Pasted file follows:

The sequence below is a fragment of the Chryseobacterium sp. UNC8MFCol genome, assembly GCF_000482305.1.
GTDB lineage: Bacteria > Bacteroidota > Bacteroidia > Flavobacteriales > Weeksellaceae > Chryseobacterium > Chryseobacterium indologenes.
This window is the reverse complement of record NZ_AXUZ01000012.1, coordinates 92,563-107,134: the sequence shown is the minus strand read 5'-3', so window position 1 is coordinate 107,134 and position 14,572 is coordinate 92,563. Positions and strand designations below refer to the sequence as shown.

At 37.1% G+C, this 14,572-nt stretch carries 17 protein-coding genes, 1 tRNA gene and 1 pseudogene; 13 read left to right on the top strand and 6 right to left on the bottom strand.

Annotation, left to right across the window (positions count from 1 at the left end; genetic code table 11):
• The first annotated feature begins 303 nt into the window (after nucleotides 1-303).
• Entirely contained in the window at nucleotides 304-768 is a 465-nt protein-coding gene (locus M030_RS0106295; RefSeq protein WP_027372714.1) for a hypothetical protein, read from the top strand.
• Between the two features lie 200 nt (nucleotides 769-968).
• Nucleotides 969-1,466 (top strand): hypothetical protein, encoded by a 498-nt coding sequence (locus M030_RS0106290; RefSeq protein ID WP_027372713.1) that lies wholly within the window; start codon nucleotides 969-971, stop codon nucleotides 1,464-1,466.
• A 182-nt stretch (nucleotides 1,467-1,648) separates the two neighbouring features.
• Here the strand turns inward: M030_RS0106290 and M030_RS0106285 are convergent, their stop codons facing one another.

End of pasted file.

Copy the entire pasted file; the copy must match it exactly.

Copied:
The sequence below is a fragment of the Chryseobacterium sp. UNC8MFCol genome, assembly GCF_000482305.1.
GTDB lineage: Bacteria > Bacteroidota > Bacteroidia > Flavobacteriales > Weeksellaceae > Chryseobacterium > Chryseobacterium indologenes.
This window is the reverse complement of record NZ_AXUZ01000012.1, coordinates 92,563-107,134: the sequence shown is the minus strand read 5'-3', so window position 1 is coordinate 107,134 and position 14,572 is coordinate 92,563. Positions and strand designations below refer to the sequence as shown.

At 37.1% G+C, this 14,572-nt stretch carries 17 protein-coding genes, 1 tRNA gene and 1 pseudogene; 13 read left to right on the top strand and 6 right to left on the bottom strand.

Annotation, left to right across the window (positions count from 1 at the left end; genetic code table 11):
• The first annotated feature begins 303 nt into the window (after nucleotides 1-303).
• Entirely contained in the window at nucleotides 304-768 is a 465-nt protein-coding gene (locus M030_RS0106295; RefSeq protein WP_027372714.1) for a hypothetical protein, read from the top strand.
• Between the two features lie 200 nt (nucleotides 769-968).
• Nucleotides 969-1,466 (top strand): hypothetical protein, encoded by a 498-nt coding sequence (locus M030_RS0106290; RefSeq protein ID WP_027372713.1) that lies wholly within the window; start codon nucleotides 969-971, stop codon nucleotides 1,464-1,466.
• A 182-nt stretch (nucleotides 1,467-1,648) separates the two neighbouring features.
• Here the strand turns inward: M030_RS0106290 and M030_RS0106285 are convergent, their stop codons facing one another.